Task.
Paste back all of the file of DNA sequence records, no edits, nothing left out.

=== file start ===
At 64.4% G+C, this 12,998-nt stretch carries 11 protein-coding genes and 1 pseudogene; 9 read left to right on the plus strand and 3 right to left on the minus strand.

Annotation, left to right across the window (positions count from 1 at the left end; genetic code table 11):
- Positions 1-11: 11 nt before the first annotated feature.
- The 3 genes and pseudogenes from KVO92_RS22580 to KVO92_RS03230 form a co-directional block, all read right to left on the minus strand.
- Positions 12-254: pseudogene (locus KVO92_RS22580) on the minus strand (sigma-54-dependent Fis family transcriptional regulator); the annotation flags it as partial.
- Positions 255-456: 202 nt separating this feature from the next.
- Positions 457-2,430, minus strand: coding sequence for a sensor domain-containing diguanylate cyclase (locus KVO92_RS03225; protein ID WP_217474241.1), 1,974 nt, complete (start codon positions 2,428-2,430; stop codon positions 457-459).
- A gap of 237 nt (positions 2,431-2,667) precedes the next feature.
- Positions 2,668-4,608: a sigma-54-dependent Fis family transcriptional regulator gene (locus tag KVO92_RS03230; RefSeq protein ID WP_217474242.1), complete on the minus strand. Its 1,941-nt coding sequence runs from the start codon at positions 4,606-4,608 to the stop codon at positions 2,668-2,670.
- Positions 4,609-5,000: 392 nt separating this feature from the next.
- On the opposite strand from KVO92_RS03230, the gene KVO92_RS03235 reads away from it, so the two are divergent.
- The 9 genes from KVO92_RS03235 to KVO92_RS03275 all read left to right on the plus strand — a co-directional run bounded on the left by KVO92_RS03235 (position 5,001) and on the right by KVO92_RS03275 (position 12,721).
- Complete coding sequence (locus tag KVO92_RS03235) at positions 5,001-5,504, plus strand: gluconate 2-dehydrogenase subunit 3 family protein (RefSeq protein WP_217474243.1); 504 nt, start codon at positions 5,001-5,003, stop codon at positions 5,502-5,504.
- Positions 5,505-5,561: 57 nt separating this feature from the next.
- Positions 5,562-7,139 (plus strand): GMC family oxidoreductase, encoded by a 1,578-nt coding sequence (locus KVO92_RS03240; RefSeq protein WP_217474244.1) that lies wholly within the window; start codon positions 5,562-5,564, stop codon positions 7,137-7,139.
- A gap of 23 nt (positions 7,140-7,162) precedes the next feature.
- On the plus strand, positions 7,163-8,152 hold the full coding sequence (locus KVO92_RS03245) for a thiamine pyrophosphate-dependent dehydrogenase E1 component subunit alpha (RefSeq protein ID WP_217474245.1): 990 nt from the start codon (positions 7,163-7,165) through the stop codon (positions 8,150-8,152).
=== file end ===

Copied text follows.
At 64.4% G+C, this 12,998-nt stretch carries 11 protein-coding genes and 1 pseudogene; 9 read left to right on the plus strand and 3 right to left on the minus strand.

Annotation, left to right across the window (positions count from 1 at the left end; genetic code table 11):
- Positions 1-11: 11 nt before the first annotated feature.
- The 3 genes and pseudogenes from KVO92_RS22580 to KVO92_RS03230 form a co-directional block, all read right to left on the minus strand.
- Positions 12-254: pseudogene (locus KVO92_RS22580) on the minus strand (sigma-54-dependent Fis family transcriptional regulator); the annotation flags it as partial.
- Positions 255-456: 202 nt separating this feature from the next.
- Positions 457-2,430, minus strand: coding sequence for a sensor domain-containing diguanylate cyclase (locus KVO92_RS03225; protein ID WP_217474241.1), 1,974 nt, complete (start codon positions 2,428-2,430; stop codon positions 457-459).
- A gap of 237 nt (positions 2,431-2,667) precedes the next feature.
- Positions 2,668-4,608: a sigma-54-dependent Fis family transcriptional regulator gene (locus tag KVO92_RS03230; RefSeq protein ID WP_217474242.1), complete on the minus strand. Its 1,941-nt coding sequence runs from the start codon at positions 4,606-4,608 to the stop codon at positions 2,668-2,670.
- Positions 4,609-5,000: 392 nt separating this feature from the next.
- On the opposite strand from KVO92_RS03230, the gene KVO92_RS03235 reads away from it, so the two are divergent.
- The 9 genes from KVO92_RS03235 to KVO92_RS03275 all read left to right on the plus strand — a co-directional run bounded on the left by KVO92_RS03235 (position 5,001) and on the right by KVO92_RS03275 (position 12,721).
- Complete coding sequence (locus tag KVO92_RS03235) at positions 5,001-5,504, plus strand: gluconate 2-dehydrogenase subunit 3 family protein (RefSeq protein WP_217474243.1); 504 nt, start codon at positions 5,001-5,003, stop codon at positions 5,502-5,504.
- Positions 5,505-5,561: 57 nt separating this feature from the next.
- Positions 5,562-7,139 (plus strand): GMC family oxidoreductase, encoded by a 1,578-nt coding sequence (locus KVO92_RS03240; RefSeq protein WP_217474244.1) that lies wholly within the window; start codon positions 5,562-5,564, stop codon positions 7,137-7,139.
- A gap of 23 nt (positions 7,140-7,162) precedes the next feature.
- On the plus strand, positions 7,163-8,152 hold the full coding sequence (locus KVO92_RS03245) for a thiamine pyrophosphate-dependent dehydrogenase E1 component subunit alpha (RefSeq protein ID WP_217474245.1): 990 nt from the start codon (positions 7,163-7,165) through the stop codon (positions 8,150-8,152).